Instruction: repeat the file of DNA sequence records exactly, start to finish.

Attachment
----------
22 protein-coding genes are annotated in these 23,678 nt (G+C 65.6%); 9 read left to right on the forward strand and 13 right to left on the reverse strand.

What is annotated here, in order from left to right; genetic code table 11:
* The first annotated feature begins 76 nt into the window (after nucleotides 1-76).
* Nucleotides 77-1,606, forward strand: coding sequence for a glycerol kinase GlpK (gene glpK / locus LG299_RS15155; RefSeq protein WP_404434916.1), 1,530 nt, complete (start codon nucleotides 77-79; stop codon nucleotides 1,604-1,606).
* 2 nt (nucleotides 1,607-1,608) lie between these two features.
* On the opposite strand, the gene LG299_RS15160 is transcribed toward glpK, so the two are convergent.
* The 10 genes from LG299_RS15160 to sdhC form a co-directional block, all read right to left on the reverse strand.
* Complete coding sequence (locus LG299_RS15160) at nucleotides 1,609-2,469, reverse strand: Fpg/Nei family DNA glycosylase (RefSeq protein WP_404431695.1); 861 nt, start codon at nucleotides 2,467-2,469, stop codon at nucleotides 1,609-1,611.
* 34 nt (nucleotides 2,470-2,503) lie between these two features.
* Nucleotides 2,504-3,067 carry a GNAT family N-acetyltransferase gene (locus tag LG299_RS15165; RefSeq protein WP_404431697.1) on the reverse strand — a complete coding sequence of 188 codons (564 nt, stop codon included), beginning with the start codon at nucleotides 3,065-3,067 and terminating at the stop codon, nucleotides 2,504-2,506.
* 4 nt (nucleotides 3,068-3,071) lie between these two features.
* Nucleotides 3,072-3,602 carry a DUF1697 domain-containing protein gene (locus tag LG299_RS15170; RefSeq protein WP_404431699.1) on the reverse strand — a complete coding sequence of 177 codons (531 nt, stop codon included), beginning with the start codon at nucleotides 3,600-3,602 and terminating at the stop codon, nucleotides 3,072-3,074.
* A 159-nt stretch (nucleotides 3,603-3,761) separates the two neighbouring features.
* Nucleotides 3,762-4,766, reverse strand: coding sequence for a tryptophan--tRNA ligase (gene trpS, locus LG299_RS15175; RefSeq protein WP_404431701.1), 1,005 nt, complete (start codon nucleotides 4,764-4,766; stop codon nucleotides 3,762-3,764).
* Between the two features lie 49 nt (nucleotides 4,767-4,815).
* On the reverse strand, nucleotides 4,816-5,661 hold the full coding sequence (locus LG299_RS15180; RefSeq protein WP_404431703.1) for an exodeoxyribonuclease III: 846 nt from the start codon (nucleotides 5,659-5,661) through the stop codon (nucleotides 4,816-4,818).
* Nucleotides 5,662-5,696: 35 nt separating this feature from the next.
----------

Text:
22 protein-coding genes are annotated in these 23,678 nt (G+C 65.6%); 9 read left to right on the forward strand and 13 right to left on the reverse strand.

What is annotated here, in order from left to right; genetic code table 11:
* The first annotated feature begins 76 nt into the window (after nucleotides 1-76).
* Nucleotides 77-1,606, forward strand: coding sequence for a glycerol kinase GlpK (gene glpK / locus LG299_RS15155; RefSeq protein WP_404434916.1), 1,530 nt, complete (start codon nucleotides 77-79; stop codon nucleotides 1,604-1,606).
* 2 nt (nucleotides 1,607-1,608) lie between these two features.
* On the opposite strand, the gene LG299_RS15160 is transcribed toward glpK, so the two are convergent.
* The 10 genes from LG299_RS15160 to sdhC form a co-directional block, all read right to left on the reverse strand.
* Complete coding sequence (locus LG299_RS15160) at nucleotides 1,609-2,469, reverse strand: Fpg/Nei family DNA glycosylase (RefSeq protein WP_404431695.1); 861 nt, start codon at nucleotides 2,467-2,469, stop codon at nucleotides 1,609-1,611.
* 34 nt (nucleotides 2,470-2,503) lie between these two features.
* Nucleotides 2,504-3,067 carry a GNAT family N-acetyltransferase gene (locus tag LG299_RS15165; RefSeq protein WP_404431697.1) on the reverse strand — a complete coding sequence of 188 codons (564 nt, stop codon included), beginning with the start codon at nucleotides 3,065-3,067 and terminating at the stop codon, nucleotides 2,504-2,506.
* 4 nt (nucleotides 3,068-3,071) lie between these two features.
* Nucleotides 3,072-3,602 carry a DUF1697 domain-containing protein gene (locus tag LG299_RS15170; RefSeq protein WP_404431699.1) on the reverse strand — a complete coding sequence of 177 codons (531 nt, stop codon included), beginning with the start codon at nucleotides 3,600-3,602 and terminating at the stop codon, nucleotides 3,072-3,074.
* A 159-nt stretch (nucleotides 3,603-3,761) separates the two neighbouring features.
* Nucleotides 3,762-4,766, reverse strand: coding sequence for a tryptophan--tRNA ligase (gene trpS, locus LG299_RS15175; RefSeq protein WP_404431701.1), 1,005 nt, complete (start codon nucleotides 4,764-4,766; stop codon nucleotides 3,762-3,764).
* Between the two features lie 49 nt (nucleotides 4,767-4,815).
* On the reverse strand, nucleotides 4,816-5,661 hold the full coding sequence (locus LG299_RS15180; RefSeq protein WP_404431703.1) for an exodeoxyribonuclease III: 846 nt from the start codon (nucleotides 5,659-5,661) through the stop codon (nucleotides 4,816-4,818).
* Nucleotides 5,662-5,696: 35 nt separating this feature from the next.